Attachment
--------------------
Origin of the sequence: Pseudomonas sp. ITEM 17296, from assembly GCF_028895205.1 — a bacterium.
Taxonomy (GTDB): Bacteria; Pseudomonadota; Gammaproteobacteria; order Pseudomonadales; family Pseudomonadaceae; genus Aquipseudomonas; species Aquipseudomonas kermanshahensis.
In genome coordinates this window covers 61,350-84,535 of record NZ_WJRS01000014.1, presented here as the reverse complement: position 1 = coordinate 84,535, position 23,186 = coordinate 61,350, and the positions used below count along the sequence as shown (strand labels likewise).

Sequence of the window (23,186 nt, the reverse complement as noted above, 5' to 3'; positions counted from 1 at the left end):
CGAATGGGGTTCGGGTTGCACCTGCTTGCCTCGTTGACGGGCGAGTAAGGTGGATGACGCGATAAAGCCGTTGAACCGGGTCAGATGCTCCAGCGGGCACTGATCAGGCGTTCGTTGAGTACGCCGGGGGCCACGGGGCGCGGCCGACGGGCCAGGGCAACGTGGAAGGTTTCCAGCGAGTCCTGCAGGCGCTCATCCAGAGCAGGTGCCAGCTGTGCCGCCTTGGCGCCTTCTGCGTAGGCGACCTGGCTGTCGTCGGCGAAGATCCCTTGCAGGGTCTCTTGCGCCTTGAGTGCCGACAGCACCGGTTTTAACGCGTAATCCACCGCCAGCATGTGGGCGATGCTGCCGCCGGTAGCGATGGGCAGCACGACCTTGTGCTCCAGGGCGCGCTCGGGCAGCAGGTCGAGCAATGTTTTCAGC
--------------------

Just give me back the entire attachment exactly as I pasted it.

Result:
Origin of the sequence: Pseudomonas sp. ITEM 17296, from assembly GCF_028895205.1 — a bacterium.
Taxonomy (GTDB): Bacteria; Pseudomonadota; Gammaproteobacteria; order Pseudomonadales; family Pseudomonadaceae; genus Aquipseudomonas; species Aquipseudomonas kermanshahensis.
In genome coordinates this window covers 61,350-84,535 of record NZ_WJRS01000014.1, presented here as the reverse complement: position 1 = coordinate 84,535, position 23,186 = coordinate 61,350, and the positions used below count along the sequence as shown (strand labels likewise).

Sequence of the window (23,186 nt, the reverse complement as noted above, 5' to 3'; positions counted from 1 at the left end):
CGAATGGGGTTCGGGTTGCACCTGCTTGCCTCGTTGACGGGCGAGTAAGGTGGATGACGCGATAAAGCCGTTGAACCGGGTCAGATGCTCCAGCGGGCACTGATCAGGCGTTCGTTGAGTACGCCGGGGGCCACGGGGCGCGGCCGACGGGCCAGGGCAACGTGGAAGGTTTCCAGCGAGTCCTGCAGGCGCTCATCCAGAGCAGGTGCCAGCTGTGCCGCCTTGGCGCCTTCTGCGTAGGCGACCTGGCTGTCGTCGGCGAAGATCCCTTGCAGGGTCTCTTGCGCCTTGAGTGCCGACAGCACCGGTTTTAACGCGTAATCCACCGCCAGCATGTGGGCGATGCTGCCGCCGGTAGCGATGGGCAGCACGACCTTGTGCTCCAGGGCGCGCTCGGGCAGCAGGTCGAGCAATGTTTTCAGC